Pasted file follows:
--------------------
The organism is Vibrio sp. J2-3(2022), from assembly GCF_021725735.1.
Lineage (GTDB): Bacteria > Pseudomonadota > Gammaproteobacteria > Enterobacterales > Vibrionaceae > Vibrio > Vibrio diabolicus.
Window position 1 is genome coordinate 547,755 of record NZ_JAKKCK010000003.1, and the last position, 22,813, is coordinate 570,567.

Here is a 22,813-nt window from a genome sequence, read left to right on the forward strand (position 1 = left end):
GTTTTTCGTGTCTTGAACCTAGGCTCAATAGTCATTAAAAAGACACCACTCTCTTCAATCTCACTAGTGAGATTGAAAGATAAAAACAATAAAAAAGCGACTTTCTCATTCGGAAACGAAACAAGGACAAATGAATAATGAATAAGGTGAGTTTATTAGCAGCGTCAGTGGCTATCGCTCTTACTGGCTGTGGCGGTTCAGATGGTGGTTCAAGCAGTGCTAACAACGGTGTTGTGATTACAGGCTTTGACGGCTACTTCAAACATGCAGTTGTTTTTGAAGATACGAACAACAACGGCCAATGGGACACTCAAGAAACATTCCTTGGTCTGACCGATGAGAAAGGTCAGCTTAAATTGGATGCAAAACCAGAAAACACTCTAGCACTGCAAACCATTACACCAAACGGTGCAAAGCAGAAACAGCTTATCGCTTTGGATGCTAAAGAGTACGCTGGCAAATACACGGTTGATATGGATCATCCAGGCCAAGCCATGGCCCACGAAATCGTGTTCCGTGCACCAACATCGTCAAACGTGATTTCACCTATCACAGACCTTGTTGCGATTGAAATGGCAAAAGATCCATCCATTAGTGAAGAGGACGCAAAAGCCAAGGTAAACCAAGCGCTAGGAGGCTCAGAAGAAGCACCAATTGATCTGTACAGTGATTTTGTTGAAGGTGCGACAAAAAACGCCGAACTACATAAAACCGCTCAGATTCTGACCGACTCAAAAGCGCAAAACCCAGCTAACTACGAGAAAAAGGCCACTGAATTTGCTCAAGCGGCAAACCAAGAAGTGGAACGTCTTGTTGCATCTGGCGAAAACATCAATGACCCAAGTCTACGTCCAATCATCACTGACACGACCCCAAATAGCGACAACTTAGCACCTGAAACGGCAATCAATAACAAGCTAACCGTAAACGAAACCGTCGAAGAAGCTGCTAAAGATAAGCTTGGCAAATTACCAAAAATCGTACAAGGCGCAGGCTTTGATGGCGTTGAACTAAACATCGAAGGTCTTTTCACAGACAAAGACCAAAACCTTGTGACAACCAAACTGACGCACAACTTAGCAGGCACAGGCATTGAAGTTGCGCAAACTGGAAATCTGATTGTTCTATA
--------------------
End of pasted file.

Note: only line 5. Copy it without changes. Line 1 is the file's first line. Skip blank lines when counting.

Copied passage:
GTTTTTCGTGTCTTGAACCTAGGCTCAATAGTCATTAAAAAGACACCACTCTCTTCAATCTCACTAGTGAGATTGAAAGATAAAAACAATAAAAAAGCGACTTTCTCATTCGGAAACGAAACAAGGACAAATGAATAATGAATAAGGTGAGTTTATTAGCAGCGTCAGTGGCTATCGCTCTTACTGGCTGTGGCGGTTCAGATGGTGGTTCAAGCAGTGCTAACAACGGTGTTGTGATTACAGGCTTTGACGGCTACTTCAAACATGCAGTTGTTTTTGAAGATACGAACAACAACGGCCAATGGGACACTCAAGAAACATTCCTTGGTCTGACCGATGAGAAAGGTCAGCTTAAATTGGATGCAAAACCAGAAAACACTCTAGCACTGCAAACCATTACACCAAACGGTGCAAAGCAGAAACAGCTTATCGCTTTGGATGCTAAAGAGTACGCTGGCAAATACACGGTTGATATGGATCATCCAGGCCAAGCCATGGCCCACGAAATCGTGTTCCGTGCACCAACATCGTCAAACGTGATTTCACCTATCACAGACCTTGTTGCGATTGAAATGGCAAAAGATCCATCCATTAGTGAAGAGGACGCAAAAGCCAAGGTAAACCAAGCGCTAGGAGGCTCAGAAGAAGCACCAATTGATCTGTACAGTGATTTTGTTGAAGGTGCGACAAAAAACGCCGAACTACATAAAACCGCTCAGATTCTGACCGACTCAAAAGCGCAAAACCCAGCTAACTACGAGAAAAAGGCCACTGAATTTGCTCAAGCGGCAAACCAAGAAGTGGAACGTCTTGTTGCATCTGGCGAAAACATCAATGACCCAAGTCTACGTCCAATCATCACTGACACGACCCCAAATAGCGACAACTTAGCACCTGAAACGGCAATCAATAACAAGCTAACCGTAAACGAAACCGTCGAAGAAGCTGCTAAAGATAAGCTTGGCAAATTACCAAAAATCGTACAAGGCGCAGGCTTTGATGGCGTTGAACTAAACATCGAAGGTCTTTTCACAGACAAAGACCAAAACCTTGTGACAACCAAACTGACGCACAACTTAGCAGGCACAGGCATTGAAGTTGCGCAAACTGGAAATCTGATTGTTCTATA